Transgender people may take steps like changing their appearance, clothing, or name to affirm their gender. They may also undergo medical affirmation, such as hormone therapy or surgery.
They may use pronouns that align with their gender, and they may refer to themselves as she or they. This can be a painful process for some.
What is transgender?
Transgender is an umbrella term that describes people whose gender identity differs from the sex assigned to them at birth. This can include people who are gay, lesbian, bisexual, or agender. Some transgender people choose to go through a medical process of affirmation to match their gender identity, which may include hormone therapy or surgery. But every person’s journey is different, and some people don’t transition at all.
Gender identity is how a person feels internally, rather than what they look like on the outside. The majority of trans adults identify as male or female, but some people also use terms such as genderqueer, agender, or nonbinary.
Many people who are exploring their gender find it helpful to join a safe and supportive group, such as a LGBTQ+ student or community center. This can help them share their experiences, feelings, and fears, as well as offer support. They can also seek advice from a therapist or counselor who specializes in gender issues.
Gender identity refers to one’s innermost concept of self as male, female or nonbinary. It may be the same as assigned sex at birth, or it can differ from it. Gender identity does not correlate with sexual orientation, which refers to a person’s innate preference for romantic or sexual relationships with men, women or both.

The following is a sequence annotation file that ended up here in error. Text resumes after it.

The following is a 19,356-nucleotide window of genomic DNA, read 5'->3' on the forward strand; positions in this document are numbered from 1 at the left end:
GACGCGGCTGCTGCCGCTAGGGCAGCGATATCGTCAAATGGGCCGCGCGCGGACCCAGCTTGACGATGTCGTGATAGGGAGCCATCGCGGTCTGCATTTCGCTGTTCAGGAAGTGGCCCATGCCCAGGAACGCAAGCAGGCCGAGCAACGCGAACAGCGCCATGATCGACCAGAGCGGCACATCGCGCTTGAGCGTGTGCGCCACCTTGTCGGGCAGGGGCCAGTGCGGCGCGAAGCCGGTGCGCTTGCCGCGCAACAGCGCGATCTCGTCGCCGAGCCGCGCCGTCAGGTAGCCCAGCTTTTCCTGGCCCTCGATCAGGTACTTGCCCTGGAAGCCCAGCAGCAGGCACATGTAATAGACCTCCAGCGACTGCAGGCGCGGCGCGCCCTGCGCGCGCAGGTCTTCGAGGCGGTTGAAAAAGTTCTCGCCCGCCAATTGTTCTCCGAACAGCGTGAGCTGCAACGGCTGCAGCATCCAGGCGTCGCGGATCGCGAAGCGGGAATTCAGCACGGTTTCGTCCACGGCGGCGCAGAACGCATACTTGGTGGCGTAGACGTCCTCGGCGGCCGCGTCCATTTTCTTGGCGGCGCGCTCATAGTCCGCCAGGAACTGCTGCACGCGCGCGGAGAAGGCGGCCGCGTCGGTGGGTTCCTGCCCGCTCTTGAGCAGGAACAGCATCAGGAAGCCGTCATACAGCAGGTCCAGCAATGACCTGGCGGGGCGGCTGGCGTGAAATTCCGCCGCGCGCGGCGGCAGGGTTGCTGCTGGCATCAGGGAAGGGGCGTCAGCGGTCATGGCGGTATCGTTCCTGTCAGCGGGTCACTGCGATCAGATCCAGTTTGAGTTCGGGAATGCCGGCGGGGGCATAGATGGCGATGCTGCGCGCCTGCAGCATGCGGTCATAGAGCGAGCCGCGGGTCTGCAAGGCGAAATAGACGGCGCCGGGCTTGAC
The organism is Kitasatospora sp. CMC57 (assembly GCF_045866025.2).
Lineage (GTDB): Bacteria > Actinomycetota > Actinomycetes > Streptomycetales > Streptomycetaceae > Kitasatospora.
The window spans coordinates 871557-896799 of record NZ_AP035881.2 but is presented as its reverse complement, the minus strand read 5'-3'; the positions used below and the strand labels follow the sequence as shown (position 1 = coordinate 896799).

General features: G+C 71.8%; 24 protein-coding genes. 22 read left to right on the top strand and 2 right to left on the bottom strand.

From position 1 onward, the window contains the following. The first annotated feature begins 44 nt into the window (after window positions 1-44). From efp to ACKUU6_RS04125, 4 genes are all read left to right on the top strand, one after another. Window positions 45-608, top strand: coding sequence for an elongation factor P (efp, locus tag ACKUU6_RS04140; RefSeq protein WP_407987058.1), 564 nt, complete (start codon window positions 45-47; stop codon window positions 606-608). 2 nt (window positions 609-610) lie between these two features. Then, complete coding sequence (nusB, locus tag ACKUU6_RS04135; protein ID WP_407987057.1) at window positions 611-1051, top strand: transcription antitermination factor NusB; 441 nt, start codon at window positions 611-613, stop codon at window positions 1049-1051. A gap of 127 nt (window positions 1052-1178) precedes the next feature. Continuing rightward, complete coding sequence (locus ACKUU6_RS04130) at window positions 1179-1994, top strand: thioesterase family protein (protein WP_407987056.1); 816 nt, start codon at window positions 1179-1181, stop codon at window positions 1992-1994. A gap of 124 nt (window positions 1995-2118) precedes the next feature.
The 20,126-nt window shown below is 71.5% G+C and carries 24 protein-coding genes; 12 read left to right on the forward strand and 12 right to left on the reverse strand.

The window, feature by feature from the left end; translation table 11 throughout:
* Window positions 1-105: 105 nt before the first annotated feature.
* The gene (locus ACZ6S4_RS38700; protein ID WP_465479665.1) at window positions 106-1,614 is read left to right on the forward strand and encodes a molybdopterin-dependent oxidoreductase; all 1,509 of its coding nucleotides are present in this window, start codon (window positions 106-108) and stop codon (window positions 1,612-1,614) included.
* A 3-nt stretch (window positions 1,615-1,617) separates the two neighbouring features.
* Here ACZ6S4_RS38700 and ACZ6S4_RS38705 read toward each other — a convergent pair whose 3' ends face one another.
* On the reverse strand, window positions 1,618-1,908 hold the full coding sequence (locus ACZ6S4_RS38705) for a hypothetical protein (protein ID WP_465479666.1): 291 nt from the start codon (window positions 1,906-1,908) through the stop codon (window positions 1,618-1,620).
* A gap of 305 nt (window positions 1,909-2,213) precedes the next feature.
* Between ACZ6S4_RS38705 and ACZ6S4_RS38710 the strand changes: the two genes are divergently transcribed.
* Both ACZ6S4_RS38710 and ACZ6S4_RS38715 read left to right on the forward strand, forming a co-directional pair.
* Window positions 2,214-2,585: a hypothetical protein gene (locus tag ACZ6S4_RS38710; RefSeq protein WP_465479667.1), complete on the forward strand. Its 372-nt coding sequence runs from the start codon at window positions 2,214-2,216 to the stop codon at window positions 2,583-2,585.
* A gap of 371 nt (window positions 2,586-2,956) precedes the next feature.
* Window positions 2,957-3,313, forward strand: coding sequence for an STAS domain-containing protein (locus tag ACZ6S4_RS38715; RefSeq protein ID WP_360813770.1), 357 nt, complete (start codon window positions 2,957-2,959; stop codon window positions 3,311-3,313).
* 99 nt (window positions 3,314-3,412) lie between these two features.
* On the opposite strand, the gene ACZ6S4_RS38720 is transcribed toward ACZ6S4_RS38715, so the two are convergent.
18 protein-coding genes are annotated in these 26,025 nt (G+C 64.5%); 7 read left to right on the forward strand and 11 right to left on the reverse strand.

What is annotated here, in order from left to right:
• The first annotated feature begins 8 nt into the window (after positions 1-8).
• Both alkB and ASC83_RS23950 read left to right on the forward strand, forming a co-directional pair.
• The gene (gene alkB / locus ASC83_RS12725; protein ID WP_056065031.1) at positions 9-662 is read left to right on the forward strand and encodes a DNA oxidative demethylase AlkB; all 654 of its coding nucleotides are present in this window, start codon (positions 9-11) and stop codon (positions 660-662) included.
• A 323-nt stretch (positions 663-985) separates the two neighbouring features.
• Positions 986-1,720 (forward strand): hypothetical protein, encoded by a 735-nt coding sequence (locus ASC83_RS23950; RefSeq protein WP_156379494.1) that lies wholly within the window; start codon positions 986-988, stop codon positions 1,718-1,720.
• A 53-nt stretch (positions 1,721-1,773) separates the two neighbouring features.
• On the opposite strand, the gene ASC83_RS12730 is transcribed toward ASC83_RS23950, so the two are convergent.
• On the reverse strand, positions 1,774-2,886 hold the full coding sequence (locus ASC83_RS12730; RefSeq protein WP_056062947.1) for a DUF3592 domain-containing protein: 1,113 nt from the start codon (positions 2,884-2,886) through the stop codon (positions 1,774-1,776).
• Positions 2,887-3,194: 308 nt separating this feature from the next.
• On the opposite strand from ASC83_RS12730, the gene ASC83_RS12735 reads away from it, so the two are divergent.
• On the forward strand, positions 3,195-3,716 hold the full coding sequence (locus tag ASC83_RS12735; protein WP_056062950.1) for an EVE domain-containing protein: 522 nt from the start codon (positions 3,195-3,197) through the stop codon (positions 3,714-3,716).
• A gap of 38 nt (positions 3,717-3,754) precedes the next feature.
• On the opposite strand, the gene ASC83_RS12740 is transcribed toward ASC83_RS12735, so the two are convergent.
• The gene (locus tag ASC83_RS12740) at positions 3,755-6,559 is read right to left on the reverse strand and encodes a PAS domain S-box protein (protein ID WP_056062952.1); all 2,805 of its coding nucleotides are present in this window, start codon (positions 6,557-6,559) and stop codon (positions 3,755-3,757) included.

Most of us think there are two genders, male and female (also known as the gender binary). But gender isn’t based on genital anatomy – it’s about who you know yourself to be.
Some transgender people may want to make their assigned sex match their gender identity, but this is not always possible or desirable. This process is called transitioning and can include social (like telling people which pronouns to use) or medical changes (like hormone treatment or surgery). It’s important to respect each person’s gender identity, no matter what it is. They don’t have to come out as something other than their true self at all times, and it’s okay if they take the time to “become” that person slowly.
People with gender dysphoria experience distress as a result of the conflict between their inner sense of gender and the sex assigned to them at birth. They may seek social affirmation (using the pronouns and public bathrooms of their affirmed gender), medical affirmation (taking hormones to suppress puberty or change body shape), or surgery to reduce physical differences between the sexes.
A growing number of transgender people are experiencing distress from their gender identity and may wish to pursue a different sex identity or transition. They may also be at risk for substance abuse, self-harm behaviors and suicide.
Gender dysphoria can be lessened by a supportive environment and knowledge of treatment to reduce the gap between one’s internal sense of gender and their sex assigned at birth. People with a gender-diverse diagnosis can find comfort in support groups, such as those at community or LGBTQ centers. They can also seek mental health care, such as counseling or medication to address negative feelings and learn new coping skills.
Transition-related medical care
Many transgender people have medical needs related to their gender identity and expression, such as hormone therapies and surgery. These can help decrease anxiety and depression, increase self-esteem, and reduce symptoms of gender dysphoria. Experts agree that transition-related health care is medically necessary.
Unfortunately, it is often difficult or impossible to get the care that you need. For example, some private insurance plans exclude transition-related health care. This is discrimination, and it’s illegal. Check out NCTE’s Health Coverage Guide to learn more about how to get access to the care that you need.
Gender-affirming health care is vital to transgender people’s mental and physical health. Seemingly small interventions, like listing patient pronouns and using gender-neutral language, can have big impacts on patients’ lives. But it will take a concerted effort by all providers, regardless of specialty, to make sure that all patients can receive the health care they need. To do so, they will need to build centers of clinical excellence and address these patients’ health needs within their general practices.